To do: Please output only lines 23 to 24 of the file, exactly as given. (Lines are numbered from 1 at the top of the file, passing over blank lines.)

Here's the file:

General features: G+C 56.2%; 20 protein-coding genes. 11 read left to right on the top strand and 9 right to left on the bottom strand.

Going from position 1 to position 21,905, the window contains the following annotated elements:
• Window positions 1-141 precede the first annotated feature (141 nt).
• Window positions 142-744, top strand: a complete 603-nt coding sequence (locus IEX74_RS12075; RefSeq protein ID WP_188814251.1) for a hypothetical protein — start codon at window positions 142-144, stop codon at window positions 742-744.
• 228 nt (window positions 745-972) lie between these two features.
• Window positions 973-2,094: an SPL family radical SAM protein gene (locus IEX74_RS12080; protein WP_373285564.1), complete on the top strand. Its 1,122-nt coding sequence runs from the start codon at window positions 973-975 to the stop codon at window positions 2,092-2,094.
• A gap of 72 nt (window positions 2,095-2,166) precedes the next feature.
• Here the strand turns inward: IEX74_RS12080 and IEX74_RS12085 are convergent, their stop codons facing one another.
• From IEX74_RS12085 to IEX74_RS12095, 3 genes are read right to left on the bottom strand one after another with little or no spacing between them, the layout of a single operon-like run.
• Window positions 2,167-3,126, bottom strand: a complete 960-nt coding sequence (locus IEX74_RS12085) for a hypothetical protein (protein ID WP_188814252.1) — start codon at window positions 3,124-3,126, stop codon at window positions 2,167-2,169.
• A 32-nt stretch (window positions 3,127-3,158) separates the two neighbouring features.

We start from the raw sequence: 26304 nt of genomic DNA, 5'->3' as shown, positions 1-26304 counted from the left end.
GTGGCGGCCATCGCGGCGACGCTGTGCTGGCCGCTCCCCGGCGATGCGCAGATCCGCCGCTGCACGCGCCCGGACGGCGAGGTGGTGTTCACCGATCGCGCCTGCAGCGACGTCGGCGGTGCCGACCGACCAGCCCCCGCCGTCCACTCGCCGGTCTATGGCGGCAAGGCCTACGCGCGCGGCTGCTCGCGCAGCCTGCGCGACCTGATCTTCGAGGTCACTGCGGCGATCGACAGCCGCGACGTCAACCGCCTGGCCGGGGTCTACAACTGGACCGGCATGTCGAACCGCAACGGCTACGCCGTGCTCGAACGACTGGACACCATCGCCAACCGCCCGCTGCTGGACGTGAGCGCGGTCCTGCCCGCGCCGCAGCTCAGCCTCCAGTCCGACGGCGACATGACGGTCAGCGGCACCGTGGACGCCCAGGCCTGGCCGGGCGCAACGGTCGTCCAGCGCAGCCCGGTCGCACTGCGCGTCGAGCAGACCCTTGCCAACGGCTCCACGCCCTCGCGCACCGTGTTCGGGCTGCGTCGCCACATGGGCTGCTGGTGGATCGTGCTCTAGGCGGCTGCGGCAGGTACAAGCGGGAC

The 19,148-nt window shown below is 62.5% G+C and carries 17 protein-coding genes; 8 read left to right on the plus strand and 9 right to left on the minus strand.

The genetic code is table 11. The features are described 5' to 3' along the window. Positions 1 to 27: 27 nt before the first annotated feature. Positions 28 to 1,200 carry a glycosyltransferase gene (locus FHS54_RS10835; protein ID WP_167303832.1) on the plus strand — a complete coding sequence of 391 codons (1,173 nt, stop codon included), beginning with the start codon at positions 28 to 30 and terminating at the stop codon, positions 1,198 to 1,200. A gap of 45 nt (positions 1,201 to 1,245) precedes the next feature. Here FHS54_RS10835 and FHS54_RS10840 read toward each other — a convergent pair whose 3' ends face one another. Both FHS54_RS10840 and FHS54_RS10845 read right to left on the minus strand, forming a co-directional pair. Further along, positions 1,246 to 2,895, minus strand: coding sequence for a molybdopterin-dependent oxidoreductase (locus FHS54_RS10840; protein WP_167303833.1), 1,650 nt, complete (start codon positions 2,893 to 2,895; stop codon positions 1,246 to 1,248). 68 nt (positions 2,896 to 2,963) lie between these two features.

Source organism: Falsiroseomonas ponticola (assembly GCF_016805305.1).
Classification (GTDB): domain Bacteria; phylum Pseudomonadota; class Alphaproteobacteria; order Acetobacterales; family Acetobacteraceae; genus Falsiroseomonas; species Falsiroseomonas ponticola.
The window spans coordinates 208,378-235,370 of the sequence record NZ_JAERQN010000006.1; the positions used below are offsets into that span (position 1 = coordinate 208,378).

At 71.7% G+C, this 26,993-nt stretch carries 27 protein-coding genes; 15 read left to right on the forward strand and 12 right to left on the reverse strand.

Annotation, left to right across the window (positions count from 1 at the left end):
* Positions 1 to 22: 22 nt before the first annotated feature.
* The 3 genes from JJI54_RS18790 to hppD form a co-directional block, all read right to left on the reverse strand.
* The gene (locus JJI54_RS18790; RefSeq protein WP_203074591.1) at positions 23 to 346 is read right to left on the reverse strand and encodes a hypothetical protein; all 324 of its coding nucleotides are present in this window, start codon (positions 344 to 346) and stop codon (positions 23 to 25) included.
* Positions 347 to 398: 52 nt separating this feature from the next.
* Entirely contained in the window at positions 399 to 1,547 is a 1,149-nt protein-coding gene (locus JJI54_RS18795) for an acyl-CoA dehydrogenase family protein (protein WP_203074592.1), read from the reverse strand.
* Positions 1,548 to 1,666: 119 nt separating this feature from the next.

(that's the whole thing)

* The gene (locus JJI54_RS18790; RefSeq protein WP_203074591.1) at positions 23 to 346 is read right to left on the reverse strand and encodes a hypothetical protein; all 324 of its coding nucleotides are present in this window, start codon (positions 344 to 346) and stop codon (positions 23 to 25) included.
* Positions 347 to 398: 52 nt separating this feature from the next.